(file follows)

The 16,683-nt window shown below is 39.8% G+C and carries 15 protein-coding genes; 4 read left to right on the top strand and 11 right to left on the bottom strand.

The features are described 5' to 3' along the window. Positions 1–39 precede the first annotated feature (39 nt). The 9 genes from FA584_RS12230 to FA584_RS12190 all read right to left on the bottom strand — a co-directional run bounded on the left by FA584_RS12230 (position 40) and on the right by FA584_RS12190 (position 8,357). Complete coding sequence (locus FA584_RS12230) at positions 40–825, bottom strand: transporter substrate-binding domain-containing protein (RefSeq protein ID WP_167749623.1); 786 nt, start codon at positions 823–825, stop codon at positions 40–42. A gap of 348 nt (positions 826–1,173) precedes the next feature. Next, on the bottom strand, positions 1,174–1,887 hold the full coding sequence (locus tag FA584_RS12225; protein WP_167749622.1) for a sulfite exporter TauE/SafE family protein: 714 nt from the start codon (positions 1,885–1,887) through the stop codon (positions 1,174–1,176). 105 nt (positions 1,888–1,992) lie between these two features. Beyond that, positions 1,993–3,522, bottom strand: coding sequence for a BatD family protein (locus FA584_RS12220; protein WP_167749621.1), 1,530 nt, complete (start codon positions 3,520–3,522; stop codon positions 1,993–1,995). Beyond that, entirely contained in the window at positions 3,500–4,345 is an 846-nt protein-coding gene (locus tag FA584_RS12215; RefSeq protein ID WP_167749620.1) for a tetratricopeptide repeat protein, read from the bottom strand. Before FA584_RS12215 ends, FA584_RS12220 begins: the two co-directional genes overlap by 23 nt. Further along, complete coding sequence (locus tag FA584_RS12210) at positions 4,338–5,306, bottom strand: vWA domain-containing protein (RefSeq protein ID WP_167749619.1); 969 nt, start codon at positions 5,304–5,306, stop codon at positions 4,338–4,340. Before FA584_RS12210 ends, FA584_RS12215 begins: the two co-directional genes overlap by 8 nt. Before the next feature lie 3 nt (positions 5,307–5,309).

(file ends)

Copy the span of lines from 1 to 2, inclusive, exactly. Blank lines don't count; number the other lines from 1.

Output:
The 16,683-nt window shown below is 39.8% G+C and carries 15 protein-coding genes; 4 read left to right on the top strand and 11 right to left on the bottom strand.

The features are described 5' to 3' along the window. Positions 1–39 precede the first annotated feature (39 nt). The 9 genes from FA584_RS12230 to FA584_RS12190 all read right to left on the bottom strand — a co-directional run bounded on the left by FA584_RS12230 (position 40) and on the right by FA584_RS12190 (position 8,357). Complete coding sequence (locus FA584_RS12230) at positions 40–825, bottom strand: transporter substrate-binding domain-containing protein (RefSeq protein ID WP_167749623.1); 786 nt, start codon at positions 823–825, stop codon at positions 40–42. A gap of 348 nt (positions 826–1,173) precedes the next feature. Next, on the bottom strand, positions 1,174–1,887 hold the full coding sequence (locus tag FA584_RS12225; protein WP_167749622.1) for a sulfite exporter TauE/SafE family protein: 714 nt from the start codon (positions 1,885–1,887) through the stop codon (positions 1,174–1,176). 105 nt (positions 1,888–1,992) lie between these two features. Beyond that, positions 1,993–3,522, bottom strand: coding sequence for a BatD family protein (locus FA584_RS12220; protein WP_167749621.1), 1,530 nt, complete (start codon positions 3,520–3,522; stop codon positions 1,993–1,995). Beyond that, entirely contained in the window at positions 3,500–4,345 is an 846-nt protein-coding gene (locus tag FA584_RS12215; RefSeq protein ID WP_167749620.1) for a tetratricopeptide repeat protein, read from the bottom strand. Before FA584_RS12215 ends, FA584_RS12220 begins: the two co-directional genes overlap by 23 nt. Further along, complete coding sequence (locus tag FA584_RS12210) at positions 4,338–5,306, bottom strand: vWA domain-containing protein (RefSeq protein ID WP_167749619.1); 969 nt, start codon at positions 5,304–5,306, stop codon at positions 4,338–4,340. Before FA584_RS12210 ends, FA584_RS12215 begins: the two co-directional genes overlap by 8 nt. Before the next feature lie 3 nt (positions 5,307–5,309).